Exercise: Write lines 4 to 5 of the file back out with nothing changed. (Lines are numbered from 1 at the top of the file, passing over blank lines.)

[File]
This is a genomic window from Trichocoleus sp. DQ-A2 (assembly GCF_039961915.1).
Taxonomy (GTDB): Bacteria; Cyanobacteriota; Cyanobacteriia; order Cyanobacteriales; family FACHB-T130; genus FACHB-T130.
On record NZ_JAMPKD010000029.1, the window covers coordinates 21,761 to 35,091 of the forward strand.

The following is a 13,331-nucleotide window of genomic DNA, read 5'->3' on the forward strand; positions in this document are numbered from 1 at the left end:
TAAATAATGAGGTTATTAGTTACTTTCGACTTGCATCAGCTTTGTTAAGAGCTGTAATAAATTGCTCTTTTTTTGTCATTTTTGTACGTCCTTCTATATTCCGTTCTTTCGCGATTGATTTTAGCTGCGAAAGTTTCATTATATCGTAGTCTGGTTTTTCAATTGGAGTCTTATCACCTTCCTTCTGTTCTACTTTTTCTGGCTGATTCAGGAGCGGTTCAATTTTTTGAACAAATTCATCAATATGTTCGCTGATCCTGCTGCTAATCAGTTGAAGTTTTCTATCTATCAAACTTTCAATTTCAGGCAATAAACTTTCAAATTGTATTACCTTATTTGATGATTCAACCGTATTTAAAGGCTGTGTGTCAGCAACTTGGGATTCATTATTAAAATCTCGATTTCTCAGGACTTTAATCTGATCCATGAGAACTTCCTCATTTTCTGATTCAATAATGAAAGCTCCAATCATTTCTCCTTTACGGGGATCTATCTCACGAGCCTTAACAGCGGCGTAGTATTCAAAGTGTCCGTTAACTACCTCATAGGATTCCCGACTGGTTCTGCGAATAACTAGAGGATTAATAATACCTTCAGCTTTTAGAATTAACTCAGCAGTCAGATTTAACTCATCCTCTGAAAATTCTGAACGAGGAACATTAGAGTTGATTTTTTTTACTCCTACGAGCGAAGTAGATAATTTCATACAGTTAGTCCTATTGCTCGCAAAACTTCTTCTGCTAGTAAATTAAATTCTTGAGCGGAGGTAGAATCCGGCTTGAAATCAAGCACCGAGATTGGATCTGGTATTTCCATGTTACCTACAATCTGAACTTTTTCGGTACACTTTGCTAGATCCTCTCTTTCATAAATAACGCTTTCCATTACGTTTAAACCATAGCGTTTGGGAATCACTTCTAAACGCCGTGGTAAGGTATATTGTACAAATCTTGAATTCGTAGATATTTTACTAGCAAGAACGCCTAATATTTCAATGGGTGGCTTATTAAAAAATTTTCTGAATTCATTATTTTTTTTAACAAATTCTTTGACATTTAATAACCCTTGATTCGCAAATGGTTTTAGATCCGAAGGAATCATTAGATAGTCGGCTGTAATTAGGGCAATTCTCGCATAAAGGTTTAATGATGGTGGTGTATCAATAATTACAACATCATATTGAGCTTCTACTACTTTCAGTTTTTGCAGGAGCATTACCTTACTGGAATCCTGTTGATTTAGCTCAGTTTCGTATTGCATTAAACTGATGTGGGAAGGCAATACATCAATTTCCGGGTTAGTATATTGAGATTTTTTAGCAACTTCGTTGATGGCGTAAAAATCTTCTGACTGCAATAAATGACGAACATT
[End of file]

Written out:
The following is a 13,331-nucleotide window of genomic DNA, read 5'->3' on the forward strand; positions in this document are numbered from 1 at the left end:
TAAATAATGAGGTTATTAGTTACTTTCGACTTGCATCAGCTTTGTTAAGAGCTGTAATAAATTGCTCTTTTTTTGTCATTTTTGTACGTCCTTCTATATTCCGTTCTTTCGCGATTGATTTTAGCTGCGAAAGTTTCATTATATCGTAGTCTGGTTTTTCAATTGGAGTCTTATCACCTTCCTTCTGTTCTACTTTTTCTGGCTGATTCAGGAGCGGTTCAATTTTTTGAACAAATTCATCAATATGTTCGCTGATCCTGCTGCTAATCAGTTGAAGTTTTCTATCTATCAAACTTTCAATTTCAGGCAATAAACTTTCAAATTGTATTACCTTATTTGATGATTCAACCGTATTTAAAGGCTGTGTGTCAGCAACTTGGGATTCATTATTAAAATCTCGATTTCTCAGGACTTTAATCTGATCCATGAGAACTTCCTCATTTTCTGATTCAATAATGAAAGCTCCAATCATTTCTCCTTTACGGGGATCTATCTCACGAGCCTTAACAGCGGCGTAGTATTCAAAGTGTCCGTTAACTACCTCATAGGATTCCCGACTGGTTCTGCGAATAACTAGAGGATTAATAATACCTTCAGCTTTTAGAATTAACTCAGCAGTCAGATTTAACTCATCCTCTGAAAATTCTGAACGAGGAACATTAGAGTTGATTTTTTTTACTCCTACGAGCGAAGTAGATAATTTCATACAGTTAGTCCTATTGCTCGCAAAACTTCTTCTGCTAGTAAATTAAATTCTTGAGCGGAGGTAGAATCCGGCTTGAAATCAAGCACCGAGATTGGATCTGGTATTTCCATGTTACCTACAATCTGAACTTTTTCGGTACACTTTGCTAGATCCTCTCTTTCATAAATAACGCTTTCCATTACGTTTAAACCATAGCGTTTGGGAATCACTTCTAAACGCCGTGGTAAGGTATATTGTACAAATCTTGAATTCGTAGATATTTTACTAGCAAGAACGCCTAATATTTCAATGGGTGGCTTATTAAAAAATTTTCTGAATTCATTATTTTTTTTAACAAATTCTTTGACATTTAATAACCCTTGATTCGCAAATGGTTTTAGATCCGAAGGAATCATTAGATAGTCGGCTGTAATTAGGGCAATTCTCGCATAAAGGTTTAATGATGGTGGTGTATCAATAATTACAACATCATATTGAGCTTCTACTACTTTCAGTTTTTGCAGGAGCATTACCTTACTGGAATCCTGTTGATTTAGCTCAGTTTCGTATTGCATTAAACTGATGTGGGAAGGCAATACATCAATTTCCGGGTTAGTATATTGAGATTTTTTAGCAACTTCGTTGATGGCGTAAAAATCTTCTGACTGCAATAAATGACGAACATT